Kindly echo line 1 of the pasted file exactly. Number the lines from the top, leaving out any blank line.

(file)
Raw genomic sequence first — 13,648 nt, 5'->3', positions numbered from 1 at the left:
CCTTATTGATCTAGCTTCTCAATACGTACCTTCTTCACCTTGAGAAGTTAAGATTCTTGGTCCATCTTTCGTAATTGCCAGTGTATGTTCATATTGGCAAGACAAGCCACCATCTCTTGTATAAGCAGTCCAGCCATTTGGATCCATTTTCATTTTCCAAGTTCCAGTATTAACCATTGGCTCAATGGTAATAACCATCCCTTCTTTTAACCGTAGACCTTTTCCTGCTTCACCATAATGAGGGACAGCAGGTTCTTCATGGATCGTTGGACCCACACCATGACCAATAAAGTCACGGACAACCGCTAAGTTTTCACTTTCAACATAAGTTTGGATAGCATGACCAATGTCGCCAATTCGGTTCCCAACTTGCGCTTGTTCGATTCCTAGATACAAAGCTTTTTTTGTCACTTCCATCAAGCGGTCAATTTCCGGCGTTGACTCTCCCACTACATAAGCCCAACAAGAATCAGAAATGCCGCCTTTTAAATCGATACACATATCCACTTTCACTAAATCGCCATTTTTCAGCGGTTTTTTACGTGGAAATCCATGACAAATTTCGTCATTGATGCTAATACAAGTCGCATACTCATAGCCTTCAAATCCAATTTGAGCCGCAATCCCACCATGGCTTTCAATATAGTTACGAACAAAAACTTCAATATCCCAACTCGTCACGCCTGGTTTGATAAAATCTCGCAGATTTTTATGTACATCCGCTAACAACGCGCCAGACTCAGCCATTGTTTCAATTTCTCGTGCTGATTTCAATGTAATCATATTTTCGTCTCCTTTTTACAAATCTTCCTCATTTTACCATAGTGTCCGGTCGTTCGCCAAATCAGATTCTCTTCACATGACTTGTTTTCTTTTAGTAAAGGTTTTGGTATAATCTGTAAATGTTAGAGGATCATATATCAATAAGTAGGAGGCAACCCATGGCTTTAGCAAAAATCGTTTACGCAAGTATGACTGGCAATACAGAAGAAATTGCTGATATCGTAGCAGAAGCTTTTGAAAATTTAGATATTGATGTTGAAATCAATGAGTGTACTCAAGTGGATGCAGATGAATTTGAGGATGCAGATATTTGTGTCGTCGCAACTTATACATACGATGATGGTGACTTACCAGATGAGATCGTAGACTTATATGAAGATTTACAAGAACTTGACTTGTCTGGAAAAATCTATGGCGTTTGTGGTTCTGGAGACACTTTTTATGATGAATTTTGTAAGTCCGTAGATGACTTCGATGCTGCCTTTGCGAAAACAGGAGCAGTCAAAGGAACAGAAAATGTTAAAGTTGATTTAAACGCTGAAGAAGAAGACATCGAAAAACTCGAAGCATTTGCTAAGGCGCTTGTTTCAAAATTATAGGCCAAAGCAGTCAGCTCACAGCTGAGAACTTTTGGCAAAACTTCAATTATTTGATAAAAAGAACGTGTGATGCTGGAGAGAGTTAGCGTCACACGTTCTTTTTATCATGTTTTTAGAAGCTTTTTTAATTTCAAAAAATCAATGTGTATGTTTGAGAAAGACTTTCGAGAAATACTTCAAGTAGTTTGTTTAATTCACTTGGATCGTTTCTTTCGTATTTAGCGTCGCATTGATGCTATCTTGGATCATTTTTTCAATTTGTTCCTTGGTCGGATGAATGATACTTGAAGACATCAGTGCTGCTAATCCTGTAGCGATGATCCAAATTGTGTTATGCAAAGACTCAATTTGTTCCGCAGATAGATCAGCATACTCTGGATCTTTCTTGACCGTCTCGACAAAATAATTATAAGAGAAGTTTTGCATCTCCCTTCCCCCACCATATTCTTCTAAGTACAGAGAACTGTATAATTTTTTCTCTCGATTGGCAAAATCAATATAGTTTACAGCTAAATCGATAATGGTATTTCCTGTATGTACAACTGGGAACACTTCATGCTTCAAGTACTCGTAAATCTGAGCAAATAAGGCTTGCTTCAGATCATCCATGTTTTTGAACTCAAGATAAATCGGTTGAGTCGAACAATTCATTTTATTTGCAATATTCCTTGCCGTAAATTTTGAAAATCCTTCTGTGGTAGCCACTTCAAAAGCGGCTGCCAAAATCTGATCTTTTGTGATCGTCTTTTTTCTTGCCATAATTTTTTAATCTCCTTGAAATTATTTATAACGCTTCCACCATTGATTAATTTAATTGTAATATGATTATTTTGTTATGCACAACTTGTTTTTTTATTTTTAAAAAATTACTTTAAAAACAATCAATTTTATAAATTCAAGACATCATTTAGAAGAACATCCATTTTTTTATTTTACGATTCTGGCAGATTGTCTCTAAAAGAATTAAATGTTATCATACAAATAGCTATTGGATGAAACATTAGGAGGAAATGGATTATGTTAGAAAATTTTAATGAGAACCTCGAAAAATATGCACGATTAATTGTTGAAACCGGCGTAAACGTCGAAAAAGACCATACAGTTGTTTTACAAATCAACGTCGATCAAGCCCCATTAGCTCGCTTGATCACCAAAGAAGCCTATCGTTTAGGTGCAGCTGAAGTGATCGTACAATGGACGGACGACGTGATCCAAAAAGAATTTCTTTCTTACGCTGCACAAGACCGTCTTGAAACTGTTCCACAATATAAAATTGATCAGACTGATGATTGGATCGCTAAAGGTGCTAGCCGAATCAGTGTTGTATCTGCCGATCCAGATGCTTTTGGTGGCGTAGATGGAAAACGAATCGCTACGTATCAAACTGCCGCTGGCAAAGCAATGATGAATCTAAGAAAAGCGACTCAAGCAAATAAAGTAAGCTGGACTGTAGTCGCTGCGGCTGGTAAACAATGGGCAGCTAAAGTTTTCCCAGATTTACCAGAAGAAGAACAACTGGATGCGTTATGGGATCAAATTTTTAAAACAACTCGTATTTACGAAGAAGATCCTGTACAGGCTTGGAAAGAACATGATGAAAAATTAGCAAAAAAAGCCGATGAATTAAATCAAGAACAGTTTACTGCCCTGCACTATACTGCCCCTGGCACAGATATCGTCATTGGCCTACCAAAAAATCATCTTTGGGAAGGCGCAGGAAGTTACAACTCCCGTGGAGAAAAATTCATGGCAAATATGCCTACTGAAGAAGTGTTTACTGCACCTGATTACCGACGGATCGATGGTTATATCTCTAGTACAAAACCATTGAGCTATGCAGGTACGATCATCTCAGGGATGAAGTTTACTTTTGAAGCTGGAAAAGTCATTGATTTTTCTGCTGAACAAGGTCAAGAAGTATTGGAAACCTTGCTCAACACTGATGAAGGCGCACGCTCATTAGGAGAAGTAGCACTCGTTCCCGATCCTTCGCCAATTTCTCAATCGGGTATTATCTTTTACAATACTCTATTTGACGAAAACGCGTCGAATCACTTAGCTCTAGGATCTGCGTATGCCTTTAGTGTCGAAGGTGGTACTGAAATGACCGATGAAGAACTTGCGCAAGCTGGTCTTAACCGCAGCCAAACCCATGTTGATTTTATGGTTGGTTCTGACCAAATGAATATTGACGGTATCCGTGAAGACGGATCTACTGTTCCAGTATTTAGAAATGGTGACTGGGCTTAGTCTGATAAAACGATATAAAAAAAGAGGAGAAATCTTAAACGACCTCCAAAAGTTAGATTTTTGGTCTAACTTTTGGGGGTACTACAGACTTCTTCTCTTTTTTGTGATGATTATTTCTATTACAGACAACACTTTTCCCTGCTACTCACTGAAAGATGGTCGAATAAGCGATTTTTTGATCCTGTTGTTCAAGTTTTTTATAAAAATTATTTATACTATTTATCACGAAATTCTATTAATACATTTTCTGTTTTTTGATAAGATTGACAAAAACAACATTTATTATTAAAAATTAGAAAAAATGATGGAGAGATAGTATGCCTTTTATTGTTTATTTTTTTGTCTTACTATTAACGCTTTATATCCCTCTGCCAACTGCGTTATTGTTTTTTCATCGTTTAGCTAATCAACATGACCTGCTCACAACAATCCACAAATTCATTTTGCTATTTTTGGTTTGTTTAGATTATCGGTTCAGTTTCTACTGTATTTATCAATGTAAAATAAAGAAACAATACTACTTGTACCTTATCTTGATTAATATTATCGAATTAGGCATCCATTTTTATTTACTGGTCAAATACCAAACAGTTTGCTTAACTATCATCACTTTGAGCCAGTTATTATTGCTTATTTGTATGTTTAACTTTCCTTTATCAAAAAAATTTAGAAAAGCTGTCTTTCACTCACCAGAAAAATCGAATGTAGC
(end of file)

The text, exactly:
Raw genomic sequence first — 13,648 nt, 5'->3', positions numbered from 1 at the left: